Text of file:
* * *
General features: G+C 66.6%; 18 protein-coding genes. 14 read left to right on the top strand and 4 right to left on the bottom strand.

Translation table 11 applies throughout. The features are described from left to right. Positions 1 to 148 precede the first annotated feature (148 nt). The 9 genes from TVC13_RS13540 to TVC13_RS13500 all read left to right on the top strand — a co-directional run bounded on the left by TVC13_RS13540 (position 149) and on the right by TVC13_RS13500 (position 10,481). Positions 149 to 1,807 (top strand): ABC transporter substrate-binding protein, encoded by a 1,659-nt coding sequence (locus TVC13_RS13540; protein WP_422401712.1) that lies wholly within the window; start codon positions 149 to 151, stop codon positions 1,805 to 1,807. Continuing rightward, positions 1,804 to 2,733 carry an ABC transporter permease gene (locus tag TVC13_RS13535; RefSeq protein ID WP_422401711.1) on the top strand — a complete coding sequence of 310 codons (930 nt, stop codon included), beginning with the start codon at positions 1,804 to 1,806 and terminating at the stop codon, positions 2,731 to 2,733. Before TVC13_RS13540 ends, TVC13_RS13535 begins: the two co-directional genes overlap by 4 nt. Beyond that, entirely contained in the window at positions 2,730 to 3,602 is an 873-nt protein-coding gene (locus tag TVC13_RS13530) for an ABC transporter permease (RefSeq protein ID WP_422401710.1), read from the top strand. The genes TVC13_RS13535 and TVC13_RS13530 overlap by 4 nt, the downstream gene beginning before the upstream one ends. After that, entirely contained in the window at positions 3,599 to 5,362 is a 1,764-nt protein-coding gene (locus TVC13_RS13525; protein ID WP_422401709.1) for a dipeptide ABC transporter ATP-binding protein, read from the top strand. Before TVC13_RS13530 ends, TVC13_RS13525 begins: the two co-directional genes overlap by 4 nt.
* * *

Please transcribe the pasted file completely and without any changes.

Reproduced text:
General features: G+C 66.6%; 18 protein-coding genes. 14 read left to right on the top strand and 4 right to left on the bottom strand.

Translation table 11 applies throughout. The features are described from left to right. Positions 1 to 148 precede the first annotated feature (148 nt). The 9 genes from TVC13_RS13540 to TVC13_RS13500 all read left to right on the top strand — a co-directional run bounded on the left by TVC13_RS13540 (position 149) and on the right by TVC13_RS13500 (position 10,481). Positions 149 to 1,807 (top strand): ABC transporter substrate-binding protein, encoded by a 1,659-nt coding sequence (locus TVC13_RS13540; protein WP_422401712.1) that lies wholly within the window; start codon positions 149 to 151, stop codon positions 1,805 to 1,807. Continuing rightward, positions 1,804 to 2,733 carry an ABC transporter permease gene (locus tag TVC13_RS13535; RefSeq protein ID WP_422401711.1) on the top strand — a complete coding sequence of 310 codons (930 nt, stop codon included), beginning with the start codon at positions 1,804 to 1,806 and terminating at the stop codon, positions 2,731 to 2,733. Before TVC13_RS13540 ends, TVC13_RS13535 begins: the two co-directional genes overlap by 4 nt. Beyond that, entirely contained in the window at positions 2,730 to 3,602 is an 873-nt protein-coding gene (locus tag TVC13_RS13530) for an ABC transporter permease (RefSeq protein ID WP_422401710.1), read from the top strand. The genes TVC13_RS13535 and TVC13_RS13530 overlap by 4 nt, the downstream gene beginning before the upstream one ends. After that, entirely contained in the window at positions 3,599 to 5,362 is a 1,764-nt protein-coding gene (locus TVC13_RS13525; protein ID WP_422401709.1) for a dipeptide ABC transporter ATP-binding protein, read from the top strand. Before TVC13_RS13530 ends, TVC13_RS13525 begins: the two co-directional genes overlap by 4 nt.